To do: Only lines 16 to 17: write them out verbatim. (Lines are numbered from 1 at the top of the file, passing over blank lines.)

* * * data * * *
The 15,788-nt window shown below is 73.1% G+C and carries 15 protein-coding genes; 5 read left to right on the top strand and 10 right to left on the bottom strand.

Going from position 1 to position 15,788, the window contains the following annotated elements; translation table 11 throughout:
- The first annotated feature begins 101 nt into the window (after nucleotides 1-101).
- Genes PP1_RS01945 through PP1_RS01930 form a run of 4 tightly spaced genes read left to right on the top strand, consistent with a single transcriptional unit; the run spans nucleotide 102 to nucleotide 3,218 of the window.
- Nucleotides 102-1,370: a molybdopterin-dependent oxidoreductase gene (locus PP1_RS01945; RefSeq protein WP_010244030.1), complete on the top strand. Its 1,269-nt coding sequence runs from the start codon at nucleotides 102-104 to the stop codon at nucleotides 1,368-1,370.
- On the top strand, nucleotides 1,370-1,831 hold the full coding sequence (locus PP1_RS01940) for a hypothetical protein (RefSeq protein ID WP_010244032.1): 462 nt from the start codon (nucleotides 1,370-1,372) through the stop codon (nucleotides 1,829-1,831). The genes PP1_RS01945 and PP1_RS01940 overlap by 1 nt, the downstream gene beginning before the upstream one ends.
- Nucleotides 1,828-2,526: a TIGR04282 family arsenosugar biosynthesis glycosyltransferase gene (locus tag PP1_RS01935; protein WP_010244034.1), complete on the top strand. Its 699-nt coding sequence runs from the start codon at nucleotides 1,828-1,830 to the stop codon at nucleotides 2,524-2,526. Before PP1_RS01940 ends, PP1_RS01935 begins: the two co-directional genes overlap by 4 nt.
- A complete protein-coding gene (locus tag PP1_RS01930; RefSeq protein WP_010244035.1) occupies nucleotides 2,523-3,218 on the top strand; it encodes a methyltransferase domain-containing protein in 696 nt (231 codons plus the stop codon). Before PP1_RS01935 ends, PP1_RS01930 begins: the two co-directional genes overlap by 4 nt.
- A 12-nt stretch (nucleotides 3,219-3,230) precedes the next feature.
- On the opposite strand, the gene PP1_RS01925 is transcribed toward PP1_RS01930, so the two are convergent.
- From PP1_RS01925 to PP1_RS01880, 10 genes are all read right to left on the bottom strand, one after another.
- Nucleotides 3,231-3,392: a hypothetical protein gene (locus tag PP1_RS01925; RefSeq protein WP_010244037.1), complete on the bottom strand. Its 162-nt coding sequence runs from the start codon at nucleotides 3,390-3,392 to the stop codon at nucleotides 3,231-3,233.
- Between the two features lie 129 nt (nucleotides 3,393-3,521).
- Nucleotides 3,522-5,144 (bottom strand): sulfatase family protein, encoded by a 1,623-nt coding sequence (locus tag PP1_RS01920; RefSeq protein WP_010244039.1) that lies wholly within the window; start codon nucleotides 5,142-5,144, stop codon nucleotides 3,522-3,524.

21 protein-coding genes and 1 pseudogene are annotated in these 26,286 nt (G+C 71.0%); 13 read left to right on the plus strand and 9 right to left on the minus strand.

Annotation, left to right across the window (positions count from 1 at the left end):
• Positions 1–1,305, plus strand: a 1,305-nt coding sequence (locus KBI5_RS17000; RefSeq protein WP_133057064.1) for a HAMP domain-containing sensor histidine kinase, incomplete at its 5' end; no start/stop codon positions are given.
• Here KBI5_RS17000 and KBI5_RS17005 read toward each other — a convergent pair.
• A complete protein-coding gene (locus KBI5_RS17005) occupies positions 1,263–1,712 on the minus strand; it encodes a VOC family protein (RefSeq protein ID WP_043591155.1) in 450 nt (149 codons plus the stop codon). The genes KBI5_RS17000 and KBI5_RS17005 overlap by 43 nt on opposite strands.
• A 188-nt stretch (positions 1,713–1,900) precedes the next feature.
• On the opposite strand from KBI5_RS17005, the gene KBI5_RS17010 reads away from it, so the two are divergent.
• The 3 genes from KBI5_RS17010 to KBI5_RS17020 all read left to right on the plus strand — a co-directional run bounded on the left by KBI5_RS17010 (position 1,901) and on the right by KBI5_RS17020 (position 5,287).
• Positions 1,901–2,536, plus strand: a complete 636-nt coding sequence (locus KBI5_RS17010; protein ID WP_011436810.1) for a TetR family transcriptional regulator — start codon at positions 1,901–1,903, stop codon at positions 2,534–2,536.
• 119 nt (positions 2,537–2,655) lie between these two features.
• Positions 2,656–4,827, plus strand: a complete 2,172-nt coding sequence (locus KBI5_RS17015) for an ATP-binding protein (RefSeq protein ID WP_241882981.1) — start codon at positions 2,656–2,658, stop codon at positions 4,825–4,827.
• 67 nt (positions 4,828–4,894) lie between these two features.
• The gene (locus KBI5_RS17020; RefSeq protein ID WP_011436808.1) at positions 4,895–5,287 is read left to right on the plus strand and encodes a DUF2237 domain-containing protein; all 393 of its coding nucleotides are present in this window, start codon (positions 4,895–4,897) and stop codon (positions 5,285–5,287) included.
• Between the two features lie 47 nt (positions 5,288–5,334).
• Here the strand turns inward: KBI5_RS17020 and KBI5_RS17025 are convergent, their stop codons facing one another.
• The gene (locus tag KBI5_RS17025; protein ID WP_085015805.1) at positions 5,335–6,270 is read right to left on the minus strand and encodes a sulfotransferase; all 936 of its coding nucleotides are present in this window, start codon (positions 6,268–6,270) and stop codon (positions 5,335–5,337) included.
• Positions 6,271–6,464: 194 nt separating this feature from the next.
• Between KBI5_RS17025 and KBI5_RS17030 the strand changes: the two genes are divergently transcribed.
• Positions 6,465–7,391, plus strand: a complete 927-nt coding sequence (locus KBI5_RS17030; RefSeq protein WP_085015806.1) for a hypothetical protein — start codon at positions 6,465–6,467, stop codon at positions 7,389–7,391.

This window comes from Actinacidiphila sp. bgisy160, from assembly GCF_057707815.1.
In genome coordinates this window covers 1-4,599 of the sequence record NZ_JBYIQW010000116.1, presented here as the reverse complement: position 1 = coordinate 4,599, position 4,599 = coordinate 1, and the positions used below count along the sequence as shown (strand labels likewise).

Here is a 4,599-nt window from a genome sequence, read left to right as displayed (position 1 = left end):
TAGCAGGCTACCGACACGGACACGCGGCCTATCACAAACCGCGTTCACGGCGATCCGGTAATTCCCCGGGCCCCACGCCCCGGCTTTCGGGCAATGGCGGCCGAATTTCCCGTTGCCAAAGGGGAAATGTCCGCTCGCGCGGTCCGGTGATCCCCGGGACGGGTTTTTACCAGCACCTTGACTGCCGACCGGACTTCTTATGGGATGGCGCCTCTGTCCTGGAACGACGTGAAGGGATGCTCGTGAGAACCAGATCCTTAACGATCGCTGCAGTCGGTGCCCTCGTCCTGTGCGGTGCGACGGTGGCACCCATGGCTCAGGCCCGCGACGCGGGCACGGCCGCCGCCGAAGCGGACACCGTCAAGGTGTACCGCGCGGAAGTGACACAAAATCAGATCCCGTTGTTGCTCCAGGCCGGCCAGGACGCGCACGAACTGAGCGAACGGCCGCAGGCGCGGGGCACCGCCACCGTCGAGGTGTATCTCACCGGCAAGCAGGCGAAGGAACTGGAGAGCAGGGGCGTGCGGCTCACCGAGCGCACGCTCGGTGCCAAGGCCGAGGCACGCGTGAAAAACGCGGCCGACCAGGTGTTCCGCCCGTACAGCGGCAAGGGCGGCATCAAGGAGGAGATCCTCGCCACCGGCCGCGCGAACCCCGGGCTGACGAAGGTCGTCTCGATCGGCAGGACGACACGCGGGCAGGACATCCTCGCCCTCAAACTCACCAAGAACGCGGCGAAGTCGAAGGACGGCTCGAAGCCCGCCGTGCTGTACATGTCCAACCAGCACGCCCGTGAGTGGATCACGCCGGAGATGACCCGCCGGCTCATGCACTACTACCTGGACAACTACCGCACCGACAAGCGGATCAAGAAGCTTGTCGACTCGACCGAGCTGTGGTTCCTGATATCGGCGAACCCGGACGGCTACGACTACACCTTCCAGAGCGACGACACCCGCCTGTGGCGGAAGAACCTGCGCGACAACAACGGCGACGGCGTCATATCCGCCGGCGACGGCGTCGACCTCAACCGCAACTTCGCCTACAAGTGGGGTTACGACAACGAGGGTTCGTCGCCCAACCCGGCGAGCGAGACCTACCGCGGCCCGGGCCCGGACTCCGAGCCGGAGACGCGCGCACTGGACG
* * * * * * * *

Annotation, left to right across the window (positions count from 1 at the left end):
• Positions 1–1,305, plus strand: a 1,305-nt coding sequence (locus KBI5_RS17000; RefSeq protein WP_133057064.1) for a HAMP domain-containing sensor histidine kinase, incomplete at its 5' end; no start/stop codon positions are given.